Melioidosis is a little-known bacterial infection that affects both humans and animals. It responds to very few antibiotics and is fatal up to 40% of the time. It hasn’t gotten a lot of attention because we believed it was rare, and limited to only certain parts of the world. At least, that’s what we used to think. Now, a new article in Nature Microbiology argues that melioidosis isn’t rare, it’s merely under-reported – and climate change is expanding its territory.
“Predicted global distribution of Burkholderia pseudomallei and burden of melioidosis,” was published on January 11, 2016. It presents an evidence-based map of where melioidosis is likely to occur in the future, and provide estimates for prevalence of the infection worldwide. It estimates that there are 165,000 cases of melioidosis globally every year. 89,000 of those cases lead to death – a number comparable to measles, which kills 95,600 people a year, and higher than dengue. It finds that melioidosis is endemic but under-reported in 45 countries. More ominously, it also finds that melioidosis is most likely endemic in 34 countries where it has never been reported at all.
How it Kills
Melioidosis is caused by the bacteria Burkholderia pseudomallei, which lives in soil. Burkholderia pseudomallei is inherently resistant to many antibiotics, making the infection difficult to treat. It is also difficult to diagnose; it can have many different symptoms. If it is treated with the wrong drugs, you can see a fatality rate of 70%.
A New Way to Measure Melioidosis
Rather than relying only on epidemiological surveillance data for melioidosis, the article used a sophisticated statistical model to analyze global prevalence rates and estimate the current world prevalence of melioidosis. Their estimates are much higher than the data currently reported globally. The authors argue that their model is accurate, and the problem lies with under-diagnosis and under-reporting, suggesting that, “that the burden of melioidosis in many tropical developing countries is hidden and masked by under-development of microbiological facilities, lack of relevant clinical and laboratory expertise, and poor reporting systems.”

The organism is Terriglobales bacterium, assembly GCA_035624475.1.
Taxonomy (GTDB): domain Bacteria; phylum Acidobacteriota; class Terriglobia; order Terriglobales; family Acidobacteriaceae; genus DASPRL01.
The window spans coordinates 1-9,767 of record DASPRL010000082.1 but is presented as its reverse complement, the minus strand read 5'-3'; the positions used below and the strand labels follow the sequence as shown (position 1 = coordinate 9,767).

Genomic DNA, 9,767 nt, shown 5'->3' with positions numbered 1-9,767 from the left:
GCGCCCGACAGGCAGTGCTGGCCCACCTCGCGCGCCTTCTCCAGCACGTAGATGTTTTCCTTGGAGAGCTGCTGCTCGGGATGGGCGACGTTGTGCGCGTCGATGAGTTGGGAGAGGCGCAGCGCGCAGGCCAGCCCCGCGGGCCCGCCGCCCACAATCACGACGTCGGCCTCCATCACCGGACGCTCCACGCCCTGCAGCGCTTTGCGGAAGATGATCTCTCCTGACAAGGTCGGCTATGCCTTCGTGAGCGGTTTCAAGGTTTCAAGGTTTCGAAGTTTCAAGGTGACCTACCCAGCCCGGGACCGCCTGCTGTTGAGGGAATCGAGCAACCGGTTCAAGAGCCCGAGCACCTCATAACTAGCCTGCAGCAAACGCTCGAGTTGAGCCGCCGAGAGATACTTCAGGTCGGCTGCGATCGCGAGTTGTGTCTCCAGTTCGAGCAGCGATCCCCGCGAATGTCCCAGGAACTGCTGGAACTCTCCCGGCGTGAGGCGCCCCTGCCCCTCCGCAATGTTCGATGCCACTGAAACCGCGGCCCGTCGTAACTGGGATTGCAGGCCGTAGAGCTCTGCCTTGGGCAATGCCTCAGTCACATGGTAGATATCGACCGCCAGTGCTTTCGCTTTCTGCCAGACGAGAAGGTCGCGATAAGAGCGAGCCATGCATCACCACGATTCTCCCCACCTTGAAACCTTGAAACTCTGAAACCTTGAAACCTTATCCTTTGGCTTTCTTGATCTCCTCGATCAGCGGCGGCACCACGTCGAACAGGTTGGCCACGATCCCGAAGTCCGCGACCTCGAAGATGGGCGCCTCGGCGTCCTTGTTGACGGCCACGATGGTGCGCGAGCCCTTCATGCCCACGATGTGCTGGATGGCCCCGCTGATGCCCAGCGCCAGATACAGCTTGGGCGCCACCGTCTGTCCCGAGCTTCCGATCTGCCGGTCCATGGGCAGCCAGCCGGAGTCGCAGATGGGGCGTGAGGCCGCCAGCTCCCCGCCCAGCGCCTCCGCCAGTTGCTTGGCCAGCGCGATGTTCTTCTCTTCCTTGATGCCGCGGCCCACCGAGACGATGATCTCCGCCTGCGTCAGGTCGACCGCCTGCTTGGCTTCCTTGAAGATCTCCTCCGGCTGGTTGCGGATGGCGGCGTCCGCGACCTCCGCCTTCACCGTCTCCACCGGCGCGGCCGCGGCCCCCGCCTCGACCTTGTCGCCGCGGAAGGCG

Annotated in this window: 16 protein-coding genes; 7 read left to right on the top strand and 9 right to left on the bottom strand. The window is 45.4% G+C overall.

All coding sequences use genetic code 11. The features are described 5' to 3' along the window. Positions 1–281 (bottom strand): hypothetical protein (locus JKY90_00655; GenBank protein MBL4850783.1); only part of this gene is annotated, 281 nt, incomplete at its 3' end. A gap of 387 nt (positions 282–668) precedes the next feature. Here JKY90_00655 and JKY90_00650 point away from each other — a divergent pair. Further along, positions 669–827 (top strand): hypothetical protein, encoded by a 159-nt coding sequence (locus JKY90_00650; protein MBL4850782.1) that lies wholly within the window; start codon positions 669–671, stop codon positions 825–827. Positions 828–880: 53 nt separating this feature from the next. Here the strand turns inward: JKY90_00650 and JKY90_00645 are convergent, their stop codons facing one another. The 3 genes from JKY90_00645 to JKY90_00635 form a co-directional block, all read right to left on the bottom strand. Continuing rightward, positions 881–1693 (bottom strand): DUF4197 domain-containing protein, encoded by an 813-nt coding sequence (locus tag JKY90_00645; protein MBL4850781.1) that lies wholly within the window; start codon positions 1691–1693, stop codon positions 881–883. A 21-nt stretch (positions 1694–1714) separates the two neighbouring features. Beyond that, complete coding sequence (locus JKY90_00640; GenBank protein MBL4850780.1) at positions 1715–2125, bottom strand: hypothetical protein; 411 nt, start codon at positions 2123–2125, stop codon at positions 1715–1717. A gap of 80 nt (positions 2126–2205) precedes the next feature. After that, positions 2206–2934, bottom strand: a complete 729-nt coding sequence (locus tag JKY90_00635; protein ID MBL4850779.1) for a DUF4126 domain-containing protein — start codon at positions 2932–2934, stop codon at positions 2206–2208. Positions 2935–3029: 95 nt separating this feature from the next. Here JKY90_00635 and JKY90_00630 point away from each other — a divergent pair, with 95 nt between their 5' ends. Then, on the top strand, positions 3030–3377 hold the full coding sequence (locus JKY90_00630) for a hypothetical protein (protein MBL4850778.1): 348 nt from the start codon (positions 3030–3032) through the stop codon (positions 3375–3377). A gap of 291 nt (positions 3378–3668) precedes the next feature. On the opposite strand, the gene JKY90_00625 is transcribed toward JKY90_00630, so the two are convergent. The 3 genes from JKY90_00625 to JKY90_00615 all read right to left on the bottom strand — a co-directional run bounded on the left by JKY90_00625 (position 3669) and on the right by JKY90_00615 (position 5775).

Coming to America?
The predictions for the future geography of melioidosis are very interesting. The authors complied a score for melioidosis compatibility based on a number of climate and environmental factors and then applied that analysis globally. They state that two countries, the US and Japan, “have areas that would be suitable for B. pseudomallei establishment. These include a geographically contiguous area covering southern parts of Florida, Louisiana and Texas in the USA, and Okinawa and Kagoshimaprefectures in Japan. These areas share similar environmental values to the Caribbean islands and Taiwan where melioidosis is known to be endemic…”
What it didn’t say
Melioidosis is a climate change disease. The article alludes to that truth, but doesn’t come straight out and say it. Melioidosis is going to be a climate change winner. It is a soil bacteria that likes highly saline soil, which we’ll see more of as the sea level rises. It likes soil which has been heavily altered by humans for more productivity, which we’ll be doing more of as climate change affects crop yields. Furthermore, the coming spread of melioidosis is part of a broader trend. All tropical diseases are capturing more territory as the climate changes.
One sentence takeaway
You may have not heard of Melioidosi, but it is a hard to treat infection with a high fatality rate and there are more cases of it out there than we realized.